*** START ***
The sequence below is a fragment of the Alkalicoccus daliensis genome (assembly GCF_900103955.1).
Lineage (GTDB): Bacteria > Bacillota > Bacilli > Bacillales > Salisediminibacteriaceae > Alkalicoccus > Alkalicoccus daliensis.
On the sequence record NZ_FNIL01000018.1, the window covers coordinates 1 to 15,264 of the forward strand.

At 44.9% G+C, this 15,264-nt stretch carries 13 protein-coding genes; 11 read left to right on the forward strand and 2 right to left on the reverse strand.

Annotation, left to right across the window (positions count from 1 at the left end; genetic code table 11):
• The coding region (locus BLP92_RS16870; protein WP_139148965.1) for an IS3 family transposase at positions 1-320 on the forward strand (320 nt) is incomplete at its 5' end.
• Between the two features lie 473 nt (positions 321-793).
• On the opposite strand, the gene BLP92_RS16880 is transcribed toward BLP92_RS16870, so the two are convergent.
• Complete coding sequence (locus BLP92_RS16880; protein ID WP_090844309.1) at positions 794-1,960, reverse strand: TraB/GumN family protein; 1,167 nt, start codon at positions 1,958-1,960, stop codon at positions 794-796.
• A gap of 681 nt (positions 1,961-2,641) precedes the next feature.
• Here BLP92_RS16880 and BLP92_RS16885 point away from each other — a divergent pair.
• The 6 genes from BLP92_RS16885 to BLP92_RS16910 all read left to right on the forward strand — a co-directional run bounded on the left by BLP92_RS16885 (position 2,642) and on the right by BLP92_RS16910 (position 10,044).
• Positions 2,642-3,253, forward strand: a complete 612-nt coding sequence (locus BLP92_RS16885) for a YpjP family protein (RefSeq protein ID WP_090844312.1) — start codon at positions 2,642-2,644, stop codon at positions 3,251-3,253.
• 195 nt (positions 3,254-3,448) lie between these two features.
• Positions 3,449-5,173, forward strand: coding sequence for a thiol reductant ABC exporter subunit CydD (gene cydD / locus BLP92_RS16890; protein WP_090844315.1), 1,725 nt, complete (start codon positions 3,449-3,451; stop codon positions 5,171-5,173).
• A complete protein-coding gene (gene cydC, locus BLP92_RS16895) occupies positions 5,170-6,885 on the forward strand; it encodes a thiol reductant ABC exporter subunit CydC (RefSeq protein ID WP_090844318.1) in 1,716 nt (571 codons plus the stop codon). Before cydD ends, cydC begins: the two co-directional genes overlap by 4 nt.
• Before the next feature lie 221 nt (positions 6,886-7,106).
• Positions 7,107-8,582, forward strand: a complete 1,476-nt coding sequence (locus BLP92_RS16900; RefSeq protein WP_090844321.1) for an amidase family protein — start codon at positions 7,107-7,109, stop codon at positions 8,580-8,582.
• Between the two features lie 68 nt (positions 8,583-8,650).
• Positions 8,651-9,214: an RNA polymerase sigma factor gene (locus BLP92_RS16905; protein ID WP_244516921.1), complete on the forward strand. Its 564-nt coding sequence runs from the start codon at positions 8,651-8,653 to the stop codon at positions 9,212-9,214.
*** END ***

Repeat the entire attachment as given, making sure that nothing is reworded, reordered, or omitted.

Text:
The sequence below is a fragment of the Alkalicoccus daliensis genome (assembly GCF_900103955.1).
Lineage (GTDB): Bacteria > Bacillota > Bacilli > Bacillales > Salisediminibacteriaceae > Alkalicoccus > Alkalicoccus daliensis.
On the sequence record NZ_FNIL01000018.1, the window covers coordinates 1 to 15,264 of the forward strand.

At 44.9% G+C, this 15,264-nt stretch carries 13 protein-coding genes; 11 read left to right on the forward strand and 2 right to left on the reverse strand.

Annotation, left to right across the window (positions count from 1 at the left end; genetic code table 11):
• The coding region (locus BLP92_RS16870; protein WP_139148965.1) for an IS3 family transposase at positions 1-320 on the forward strand (320 nt) is incomplete at its 5' end.
• Between the two features lie 473 nt (positions 321-793).
• On the opposite strand, the gene BLP92_RS16880 is transcribed toward BLP92_RS16870, so the two are convergent.
• Complete coding sequence (locus BLP92_RS16880; protein ID WP_090844309.1) at positions 794-1,960, reverse strand: TraB/GumN family protein; 1,167 nt, start codon at positions 1,958-1,960, stop codon at positions 794-796.
• A gap of 681 nt (positions 1,961-2,641) precedes the next feature.
• Here BLP92_RS16880 and BLP92_RS16885 point away from each other — a divergent pair.
• The 6 genes from BLP92_RS16885 to BLP92_RS16910 all read left to right on the forward strand — a co-directional run bounded on the left by BLP92_RS16885 (position 2,642) and on the right by BLP92_RS16910 (position 10,044).
• Positions 2,642-3,253, forward strand: a complete 612-nt coding sequence (locus BLP92_RS16885) for a YpjP family protein (RefSeq protein ID WP_090844312.1) — start codon at positions 2,642-2,644, stop codon at positions 3,251-3,253.
• 195 nt (positions 3,254-3,448) lie between these two features.
• Positions 3,449-5,173, forward strand: coding sequence for a thiol reductant ABC exporter subunit CydD (gene cydD / locus BLP92_RS16890; protein WP_090844315.1), 1,725 nt, complete (start codon positions 3,449-3,451; stop codon positions 5,171-5,173).
• A complete protein-coding gene (gene cydC, locus BLP92_RS16895) occupies positions 5,170-6,885 on the forward strand; it encodes a thiol reductant ABC exporter subunit CydC (RefSeq protein ID WP_090844318.1) in 1,716 nt (571 codons plus the stop codon). Before cydD ends, cydC begins: the two co-directional genes overlap by 4 nt.
• Before the next feature lie 221 nt (positions 6,886-7,106).
• Positions 7,107-8,582, forward strand: a complete 1,476-nt coding sequence (locus BLP92_RS16900; RefSeq protein WP_090844321.1) for an amidase family protein — start codon at positions 7,107-7,109, stop codon at positions 8,580-8,582.
• Between the two features lie 68 nt (positions 8,583-8,650).
• Positions 8,651-9,214: an RNA polymerase sigma factor gene (locus BLP92_RS16905; protein ID WP_244516921.1), complete on the forward strand. Its 564-nt coding sequence runs from the start codon at positions 8,651-8,653 to the stop codon at positions 9,212-9,214.